Likelihood of Avalanches Natural and human-triggered avalanches unlikely. Natural avalanches unlikely; human-triggered avalanches possible. Natural avalanches possible; human-triggered avalanches likely. Natural avalanches likely; human-triggered avalanches very likely. Natural and human-triggered avalanches certain.
Avalanche Size and Distribution Small avalanches in isolated areas or extreme terrain. Small avalanches in specific areas; or large avalanches in isolated areas. Small avalanches in many areas; or large avalanches in specific areas; or very large avalanches in isolated areas. Large avalanches in many areas; or very large avalanches in specific areas. Very large avalanches in many areas.
Avalanche Problem 1
  • Glide Avalanches
    Glide Avalanches
Glide Avalanches
Glide Avalanches are the release of the entire snow cover as a result of gliding over the ground. Glide avalanches can be composed of wet, moist, or almost entirely dry snow. They typically occur in very specific paths, where the slope is steep enough and the ground surface is relatively smooth. They are often proceeded by full depth cracks (glide cracks), though the time between the appearance of a crack and an avalanche can vary between seconds and months. Glide avalanches are unlikely to be triggered by a person, are nearly impossible to forecast, and thus pose a hazard that is extremely difficult to manage.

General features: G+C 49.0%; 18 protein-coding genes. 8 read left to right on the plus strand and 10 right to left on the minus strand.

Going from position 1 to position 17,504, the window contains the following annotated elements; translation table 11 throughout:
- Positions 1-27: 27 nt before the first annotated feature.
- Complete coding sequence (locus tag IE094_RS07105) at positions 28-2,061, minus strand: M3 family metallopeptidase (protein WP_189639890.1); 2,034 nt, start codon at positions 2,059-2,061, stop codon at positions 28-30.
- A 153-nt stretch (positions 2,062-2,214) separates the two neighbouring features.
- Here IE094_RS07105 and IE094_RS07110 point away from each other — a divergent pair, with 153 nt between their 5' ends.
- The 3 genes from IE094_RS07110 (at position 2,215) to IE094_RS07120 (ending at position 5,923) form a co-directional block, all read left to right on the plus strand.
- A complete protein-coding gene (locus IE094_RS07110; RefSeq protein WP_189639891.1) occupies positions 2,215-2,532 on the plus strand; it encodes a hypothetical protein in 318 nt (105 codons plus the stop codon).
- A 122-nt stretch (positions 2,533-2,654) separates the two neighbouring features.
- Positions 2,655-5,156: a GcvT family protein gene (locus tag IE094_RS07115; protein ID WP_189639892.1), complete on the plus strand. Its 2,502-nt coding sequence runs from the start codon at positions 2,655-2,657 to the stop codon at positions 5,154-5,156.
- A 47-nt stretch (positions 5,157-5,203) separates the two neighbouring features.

More info at Avalanche.org

Glide avalanches are stealing the show this week. There have been at least 4 glide cracks that have avalanched in the past 2-3 days (Seattle Ridge East face, Eddies South face, Wolverine South face, Skookum North face). These have been roughly between 1,500′ and 2,500′ in elevation and on all aspects. If you do the math, the percentage is quite low a crack will avalanche – I counted over 100 glide cracks yesterday from one spot on Turnagain Pass. So 4 out of 100, that’s a 4% chance, or less, a crack will release? You can’t really do it this way, but the point is, there are numerous glide cracks out there and not all of them will avalanche – but it’s just not worth it, these are killers if you are in the wrong place at the wrong time.